When the need comes, it cannot be halted. It consumes everything in its path.
I buried my head in the soft pillow. The dark hung over me, filled with gentle shifts, quiet creaks. The blanket lay heavy on my back and it pushed me down, further and further, yet no closer to the unconsciousness, the blissful unawareness, I desired. It was a nagging at the back of my mind, a thorn that would not leave me be. It would come soon. It would return as it did every night, every day. Inevitable as the dawn which followed, it was on its way.
It was there.
Sudden as a cloud across the moon, there it was. My throat was lined with sandpaper, my tongue a dry sponge. I could barely suck in a breath through the bone-dry inside of my mouth. It cracked, it burned. I needed water, needed it more than anything. I would have killed for it.
Such was it's curse. The curse of hunger, of thirst, of need.
I heaved myself up, fumbled for the door-handle. The darkness of the hall was eternal and I pulled myself along, the gentle sounds of night cut by my rasps. The bathroom was so far, unreachable. But I had to get there. I needed water, more than the breath that further dried my throat.
A flash in the corner of my eye, a shape. My heart thumped hard, the sensation deep and hollow in my chest. I pulled in another stream of air, but it only made the pain greater.
Water. Fluid. Anything to stop this.
The door fell back under my hands and I wrenched the tap on, jammed my head beneath it and gulped down the cool liquid. It flowed through my body, it filled me with ice. My head pounded as the blood in my neck chilled, but I ignored that one small discomfort because the pain, the agony, in my my throat, was dissipating. It was gone. At last.
I fell to the floor, gasping for the air my lungs craved. I wiped my mouth on the back of my hand, but I had not spilled a single drop of the precious liquid. My head spun, but with relief. And the pain was gone, like it had never been.
But the agony had been real. I knew because it had watched the whole struggle, watched and done nothing, watched as a vulture watches a lion make a kill.
All the time, it was there.
It hung over my shoulders, eyeless face turned toward my own. It knew my need, my suffering, because it was the cause. It did nothing to help. Nothing. I could have spat at it, but something held me back, a chill in my heart. For so many had told me it was not there, it was not real. I knew it was as real as my pain, which those same people also denied, but this thing never touched me to cause my suffering. Just hovered, in darkness or light, and watched. Somehow, it would always watch, no matter where I was it would materialise moments before the need struck and the pain began. And then it would go.
I waited for it to repeat its usual routine, to fade back and vanish like it really had been some nightmare.
But it didn't.
It hung there, it stared with no eyes. It watched.
My blood turned to ice. My pulse sounded, a loud rush in my ears, and stole my breath from me. No. No, it had to leave. It had to go. How was I meant to live with it there, always watching me? It was shameful enough it caused my desperation, how I would so suddenly need. That my need would hit me before other people made my heart sink, my cheeks burn. With the shadow gone I could forget – it was all too easy to forget, to slip into blissful unawareness. But if it was always there? I would not have a moment without thinking of it. And if other people saw it with me... They would know, more than they already did. At this moment, my colleagues were aware I would disappear on occasion, that I would just stride from the office to wherever my need took me. But they didn't know that the need was the cause. They didn't see me sprawled on the floor, dying of thirst or hunger. They saw nothing and so they only knew subconsciously that something was very, very wrong with me.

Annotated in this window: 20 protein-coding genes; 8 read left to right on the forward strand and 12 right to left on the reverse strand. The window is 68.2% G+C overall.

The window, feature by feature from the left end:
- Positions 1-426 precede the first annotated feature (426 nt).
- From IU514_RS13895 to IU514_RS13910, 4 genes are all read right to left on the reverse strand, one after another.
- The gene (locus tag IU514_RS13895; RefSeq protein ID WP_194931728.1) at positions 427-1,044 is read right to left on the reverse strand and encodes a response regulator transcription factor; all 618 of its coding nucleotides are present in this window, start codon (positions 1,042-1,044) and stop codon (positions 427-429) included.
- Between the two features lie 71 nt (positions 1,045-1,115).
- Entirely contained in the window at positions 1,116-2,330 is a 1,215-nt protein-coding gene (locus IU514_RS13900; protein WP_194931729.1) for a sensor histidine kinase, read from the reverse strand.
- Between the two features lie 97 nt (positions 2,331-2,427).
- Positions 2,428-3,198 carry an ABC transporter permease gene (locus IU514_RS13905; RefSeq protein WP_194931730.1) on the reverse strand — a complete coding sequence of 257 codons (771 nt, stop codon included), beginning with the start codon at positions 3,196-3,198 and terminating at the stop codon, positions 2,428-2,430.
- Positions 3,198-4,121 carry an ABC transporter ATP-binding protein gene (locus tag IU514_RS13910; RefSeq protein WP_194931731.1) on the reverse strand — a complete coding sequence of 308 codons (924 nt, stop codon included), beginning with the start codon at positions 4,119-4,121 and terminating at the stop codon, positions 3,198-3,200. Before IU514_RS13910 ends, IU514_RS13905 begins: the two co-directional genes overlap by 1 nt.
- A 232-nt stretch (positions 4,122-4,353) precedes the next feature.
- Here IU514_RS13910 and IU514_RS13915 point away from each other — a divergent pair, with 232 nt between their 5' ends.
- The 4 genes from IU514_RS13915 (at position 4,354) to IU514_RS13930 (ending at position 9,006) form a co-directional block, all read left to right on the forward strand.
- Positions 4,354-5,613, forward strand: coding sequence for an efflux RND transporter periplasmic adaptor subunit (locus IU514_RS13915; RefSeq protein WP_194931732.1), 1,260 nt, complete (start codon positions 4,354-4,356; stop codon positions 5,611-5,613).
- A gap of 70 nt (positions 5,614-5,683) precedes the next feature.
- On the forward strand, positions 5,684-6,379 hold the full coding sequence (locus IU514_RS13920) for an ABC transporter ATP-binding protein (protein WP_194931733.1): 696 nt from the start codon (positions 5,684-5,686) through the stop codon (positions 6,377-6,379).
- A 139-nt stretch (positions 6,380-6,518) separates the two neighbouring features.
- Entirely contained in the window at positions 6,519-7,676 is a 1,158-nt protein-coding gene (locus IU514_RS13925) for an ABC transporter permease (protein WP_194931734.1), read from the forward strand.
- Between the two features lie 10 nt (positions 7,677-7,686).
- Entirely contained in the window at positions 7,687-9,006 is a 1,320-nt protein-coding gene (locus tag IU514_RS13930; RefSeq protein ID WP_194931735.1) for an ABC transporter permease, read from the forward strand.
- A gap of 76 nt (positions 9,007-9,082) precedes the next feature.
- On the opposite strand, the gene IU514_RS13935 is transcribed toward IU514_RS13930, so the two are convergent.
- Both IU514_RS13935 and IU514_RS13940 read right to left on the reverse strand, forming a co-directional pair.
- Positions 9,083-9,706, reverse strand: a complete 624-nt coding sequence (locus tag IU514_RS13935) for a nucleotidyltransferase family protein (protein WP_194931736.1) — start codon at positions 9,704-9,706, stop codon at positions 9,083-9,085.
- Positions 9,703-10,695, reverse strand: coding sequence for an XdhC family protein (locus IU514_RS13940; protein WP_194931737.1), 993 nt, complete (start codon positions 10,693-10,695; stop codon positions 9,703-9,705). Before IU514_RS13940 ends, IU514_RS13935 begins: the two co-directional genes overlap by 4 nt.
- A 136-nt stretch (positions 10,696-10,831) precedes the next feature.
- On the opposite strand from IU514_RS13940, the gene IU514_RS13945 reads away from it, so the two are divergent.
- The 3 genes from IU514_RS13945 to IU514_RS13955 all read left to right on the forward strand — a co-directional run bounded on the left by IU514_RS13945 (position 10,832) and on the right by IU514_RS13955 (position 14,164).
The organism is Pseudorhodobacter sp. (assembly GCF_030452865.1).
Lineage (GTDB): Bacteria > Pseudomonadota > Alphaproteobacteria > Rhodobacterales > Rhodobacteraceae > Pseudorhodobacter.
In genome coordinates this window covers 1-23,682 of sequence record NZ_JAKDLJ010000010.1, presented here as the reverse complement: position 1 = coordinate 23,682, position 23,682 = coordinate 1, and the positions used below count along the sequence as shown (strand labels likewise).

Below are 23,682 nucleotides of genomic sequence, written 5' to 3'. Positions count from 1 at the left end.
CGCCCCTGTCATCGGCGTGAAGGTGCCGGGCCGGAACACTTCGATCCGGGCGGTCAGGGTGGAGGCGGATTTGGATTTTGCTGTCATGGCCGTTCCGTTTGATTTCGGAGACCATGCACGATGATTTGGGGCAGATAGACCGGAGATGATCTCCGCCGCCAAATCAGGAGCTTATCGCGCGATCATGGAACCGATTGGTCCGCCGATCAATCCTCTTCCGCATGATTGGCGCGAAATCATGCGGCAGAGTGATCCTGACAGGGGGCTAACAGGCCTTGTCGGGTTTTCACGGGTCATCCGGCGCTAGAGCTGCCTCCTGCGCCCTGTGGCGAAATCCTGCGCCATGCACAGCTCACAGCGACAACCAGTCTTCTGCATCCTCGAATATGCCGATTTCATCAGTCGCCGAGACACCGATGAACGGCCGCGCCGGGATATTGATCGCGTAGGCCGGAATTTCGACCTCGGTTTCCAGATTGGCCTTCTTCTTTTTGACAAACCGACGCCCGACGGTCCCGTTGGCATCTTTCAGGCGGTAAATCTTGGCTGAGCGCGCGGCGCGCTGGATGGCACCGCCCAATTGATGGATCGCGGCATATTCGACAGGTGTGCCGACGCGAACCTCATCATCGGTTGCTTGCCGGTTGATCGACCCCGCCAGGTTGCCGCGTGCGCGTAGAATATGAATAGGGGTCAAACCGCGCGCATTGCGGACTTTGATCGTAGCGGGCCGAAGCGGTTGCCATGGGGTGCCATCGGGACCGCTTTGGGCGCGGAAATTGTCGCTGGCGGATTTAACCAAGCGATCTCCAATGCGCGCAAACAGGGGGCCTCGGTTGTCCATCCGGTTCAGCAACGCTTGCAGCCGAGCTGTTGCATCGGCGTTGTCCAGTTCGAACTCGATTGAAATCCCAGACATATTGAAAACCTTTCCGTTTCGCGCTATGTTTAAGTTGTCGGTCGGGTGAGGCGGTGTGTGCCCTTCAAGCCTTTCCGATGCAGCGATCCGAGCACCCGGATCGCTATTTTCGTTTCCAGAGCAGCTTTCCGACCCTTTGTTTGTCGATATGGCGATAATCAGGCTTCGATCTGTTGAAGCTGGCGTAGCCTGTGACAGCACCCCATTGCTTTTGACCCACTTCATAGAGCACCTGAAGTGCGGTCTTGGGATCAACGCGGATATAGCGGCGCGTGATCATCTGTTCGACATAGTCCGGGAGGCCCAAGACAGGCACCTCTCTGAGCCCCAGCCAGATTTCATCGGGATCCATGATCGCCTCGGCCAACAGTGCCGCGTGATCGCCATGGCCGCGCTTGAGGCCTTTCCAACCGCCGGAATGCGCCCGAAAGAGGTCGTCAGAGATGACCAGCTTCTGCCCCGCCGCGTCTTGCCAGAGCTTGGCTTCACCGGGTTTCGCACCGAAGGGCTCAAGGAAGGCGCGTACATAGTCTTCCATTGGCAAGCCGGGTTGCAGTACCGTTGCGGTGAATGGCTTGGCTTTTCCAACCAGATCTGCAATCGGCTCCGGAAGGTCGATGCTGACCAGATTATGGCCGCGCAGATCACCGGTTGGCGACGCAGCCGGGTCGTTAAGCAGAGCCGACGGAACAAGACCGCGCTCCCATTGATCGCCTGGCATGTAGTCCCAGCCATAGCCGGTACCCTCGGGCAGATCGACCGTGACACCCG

But if this, this thing were with me? Then they could no longer repress their knowledge, no longer ignore the facts. They would see, they would know.
And that was more than I could bear.
I made to move back, to drag myself to my feet, but it approached so suddenly, I released the door-handle and fell back. It drifted close, its body indistinct and featureless. I pushed myself across the room, as far from it as I could go, but my back pressed to the side of the bath and I was trapped. Sweat trickled under my hairline, cold before it dripped from my chin. My breaths came in short, sharp gasps. It felt like my heart would explode. It was so close, staring, empty. It was a mirror of the need it forced upon me, the need which was all-consuming emptiness. It reached out with fingers that were not there, so close I could feel them stir the air next to my cheek.
Then it was gone.
The breath left my body in a sudden rush and I clasped my head in my hands. Thank you, thank you, thank you, I thought to anyone, anything, that had made it leave. The swell of grateful emotion came so strong, laughter bubbled from my lips before fading to a choke as the recently consumed water returned to my mouth.
I hung over the sink and purged myself of the liquid. Now the need was no more, my body purged itself. I hacked and choked into the snow-white basin, eyes squeezed shut, though not enough to prevent tears from streaming down my cheeks.
Why me? That was the question which filled my mind each time the need came on. Why should a normal person like me be struck down by a condition no one had heard of, that no one believed was real? Doctors looked at me like I was mad if I went further than to describe pain. If I spoke of that thing, they would place their paper and pen onto the desk and watch me with a troubled, or even panicked, look, as if I were wont to leap up and begin proclaiming the apocalypse. Some prescribed medication, others a long holiday, both of which I refused.
Yet, maybe they were right to act that way.
The thought caught me off-guard and I recoiled from the sink. No. It was real, no matter how much people doubted me. It was real and it was ruining my life with its curse. The only way to move on, to get through this, was to get rid of it. The question was: how?